I’m 18 and I’m gay, making me 16 when I first started following your stuff. And so say you haven’t used your voice wisely and fantastically. I’ll be honest, the main draw for me to your work at the time was because you were gay and you actually talked about it; something which to 16 yr old me was something unheard of. Not to say that I was crushed and shunned because of my sexuality because when I eventually did come out to people none of them reacted drastically, they all welcomed me and said the obligatory good things.
    You gave me the confidence. All my life through various different outlets I had learnt that to be gay was something that shouldn’t be talked about. YOU changed that for me, through your OXM Breakdowns, through Regular Features you showed me that I could be who I was and talk how I wanted to without fear, you set the example for me. My rational was: This guys gay, he talks about bums all the time AND he has friends and has a successful career. You gave me the confidence to be who I was and act how I wanted to. You showed an ignorant 16 yr old boy who had no gay role models that being gay is fine, is good, is fucking great.
    Whilst I’m sure this all sounds convoluted and silly I want you to know that you haven’t mis-used your voice and you have offered the 16yr old struggling child of me all I could have ever of asked for and for that I am eternally grateful and as you are leaving Videogames I thought this would be as good as a time to say thank you for giving me the things that I needed to start to be genuinely happy.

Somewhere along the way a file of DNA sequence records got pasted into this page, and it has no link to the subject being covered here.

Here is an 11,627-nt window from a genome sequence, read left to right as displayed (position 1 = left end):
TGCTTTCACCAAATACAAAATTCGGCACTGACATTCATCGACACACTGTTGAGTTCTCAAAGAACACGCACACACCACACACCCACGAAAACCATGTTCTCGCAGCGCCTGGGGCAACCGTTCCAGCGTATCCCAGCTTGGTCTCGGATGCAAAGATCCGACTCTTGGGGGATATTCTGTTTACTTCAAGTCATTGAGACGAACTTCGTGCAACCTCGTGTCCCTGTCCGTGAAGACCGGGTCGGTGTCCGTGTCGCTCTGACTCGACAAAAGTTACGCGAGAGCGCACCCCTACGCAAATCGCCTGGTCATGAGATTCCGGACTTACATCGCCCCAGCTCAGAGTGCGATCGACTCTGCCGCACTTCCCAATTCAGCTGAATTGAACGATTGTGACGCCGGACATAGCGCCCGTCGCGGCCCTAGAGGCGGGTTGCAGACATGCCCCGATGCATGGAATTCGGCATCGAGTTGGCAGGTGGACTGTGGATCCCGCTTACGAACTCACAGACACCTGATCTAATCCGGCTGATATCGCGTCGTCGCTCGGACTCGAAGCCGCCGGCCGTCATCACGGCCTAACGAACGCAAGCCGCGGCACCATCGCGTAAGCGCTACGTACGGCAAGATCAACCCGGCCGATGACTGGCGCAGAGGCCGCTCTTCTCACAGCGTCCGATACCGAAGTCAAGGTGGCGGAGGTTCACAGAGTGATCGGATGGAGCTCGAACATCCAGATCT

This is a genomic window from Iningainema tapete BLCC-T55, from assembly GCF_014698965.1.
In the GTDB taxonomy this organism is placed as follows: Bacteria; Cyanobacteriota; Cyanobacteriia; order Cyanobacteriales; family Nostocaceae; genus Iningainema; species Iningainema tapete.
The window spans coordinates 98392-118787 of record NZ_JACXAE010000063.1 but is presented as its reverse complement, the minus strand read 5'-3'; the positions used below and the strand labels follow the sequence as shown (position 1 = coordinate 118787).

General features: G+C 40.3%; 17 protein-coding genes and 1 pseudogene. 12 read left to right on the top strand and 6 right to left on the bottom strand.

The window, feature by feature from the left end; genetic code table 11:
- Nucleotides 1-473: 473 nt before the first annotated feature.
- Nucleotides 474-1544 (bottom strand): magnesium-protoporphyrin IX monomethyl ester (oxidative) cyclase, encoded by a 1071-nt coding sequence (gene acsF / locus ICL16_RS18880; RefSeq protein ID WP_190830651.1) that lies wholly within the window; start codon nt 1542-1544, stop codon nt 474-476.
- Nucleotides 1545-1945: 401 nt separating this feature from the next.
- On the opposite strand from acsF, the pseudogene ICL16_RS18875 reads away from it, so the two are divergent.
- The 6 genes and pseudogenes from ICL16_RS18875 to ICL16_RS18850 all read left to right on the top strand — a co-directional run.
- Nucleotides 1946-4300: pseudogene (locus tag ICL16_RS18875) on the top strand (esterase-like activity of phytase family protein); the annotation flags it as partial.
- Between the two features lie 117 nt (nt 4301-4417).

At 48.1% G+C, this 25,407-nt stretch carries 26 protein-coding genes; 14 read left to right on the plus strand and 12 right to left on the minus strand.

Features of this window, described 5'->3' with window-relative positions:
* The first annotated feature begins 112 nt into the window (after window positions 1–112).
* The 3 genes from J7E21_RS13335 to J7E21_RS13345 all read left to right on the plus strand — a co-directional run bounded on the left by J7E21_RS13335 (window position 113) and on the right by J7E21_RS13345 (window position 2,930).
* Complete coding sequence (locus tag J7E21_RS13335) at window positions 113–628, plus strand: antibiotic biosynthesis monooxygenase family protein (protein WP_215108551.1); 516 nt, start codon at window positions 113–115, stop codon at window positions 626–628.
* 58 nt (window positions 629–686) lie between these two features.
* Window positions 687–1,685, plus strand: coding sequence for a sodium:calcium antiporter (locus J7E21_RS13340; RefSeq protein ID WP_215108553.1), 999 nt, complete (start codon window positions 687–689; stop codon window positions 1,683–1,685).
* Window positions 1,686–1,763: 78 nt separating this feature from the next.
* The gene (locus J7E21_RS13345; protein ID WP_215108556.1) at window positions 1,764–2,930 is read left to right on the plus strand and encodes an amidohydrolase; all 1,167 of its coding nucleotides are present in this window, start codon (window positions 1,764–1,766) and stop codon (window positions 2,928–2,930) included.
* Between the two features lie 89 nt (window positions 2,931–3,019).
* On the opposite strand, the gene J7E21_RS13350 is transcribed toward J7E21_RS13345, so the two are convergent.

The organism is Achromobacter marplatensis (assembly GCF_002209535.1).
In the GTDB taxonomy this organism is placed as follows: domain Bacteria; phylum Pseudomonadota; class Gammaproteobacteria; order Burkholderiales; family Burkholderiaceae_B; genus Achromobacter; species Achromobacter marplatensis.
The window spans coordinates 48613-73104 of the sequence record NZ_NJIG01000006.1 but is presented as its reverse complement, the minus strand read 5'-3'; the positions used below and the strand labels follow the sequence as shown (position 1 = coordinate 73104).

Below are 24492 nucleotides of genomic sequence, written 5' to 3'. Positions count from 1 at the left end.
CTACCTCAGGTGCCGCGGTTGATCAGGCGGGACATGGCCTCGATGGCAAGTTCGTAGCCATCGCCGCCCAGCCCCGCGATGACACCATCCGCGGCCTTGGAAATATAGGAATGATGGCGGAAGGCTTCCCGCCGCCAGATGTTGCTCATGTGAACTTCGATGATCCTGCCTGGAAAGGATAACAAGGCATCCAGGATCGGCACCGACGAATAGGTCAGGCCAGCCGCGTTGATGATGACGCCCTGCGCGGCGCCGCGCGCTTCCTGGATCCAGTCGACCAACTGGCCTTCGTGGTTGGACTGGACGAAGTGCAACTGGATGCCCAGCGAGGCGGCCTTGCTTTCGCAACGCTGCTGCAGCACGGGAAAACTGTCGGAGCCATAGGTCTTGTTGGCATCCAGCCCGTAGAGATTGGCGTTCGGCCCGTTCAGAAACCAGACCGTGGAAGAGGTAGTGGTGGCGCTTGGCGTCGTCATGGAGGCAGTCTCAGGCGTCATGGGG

Good luck with the pup and stuff.
    Jack Rowland

    • Thanks for taking the time to post that. It genuinely made me sag with relief and pleasure. (You and I share the same flair for self-deprecation, and I appreciate that.)
      I had the same thing with coming out: nothing in the way of rejection, beyond a clumsy “well of course I’d rather you weren’t” from a mother who saw a life of hostility and aggression that never came about. Kinda deflates the dramatic imagined fantasies, doesn’t it?
      Chuffed as fuck that my writing helped you out. All the absolute best to you. If you’re ever in Nottingham, drop me a line.

      • Yeah, you hear all these stories of people having a horror show of a time and I do feel so utterly sorry for them however with me it seems to just be “well okay have fun just don’t make much noise about it all.” Which in the grand scheme of things isn’t such a bad thing to say however it still isn’t good, that shouldn’t be a reaction. I’m just glad that guys like you are so open about it all because that really does help give me courage to be open and vocal.
        And sure thing, I hope it all goes well for you with the Pub.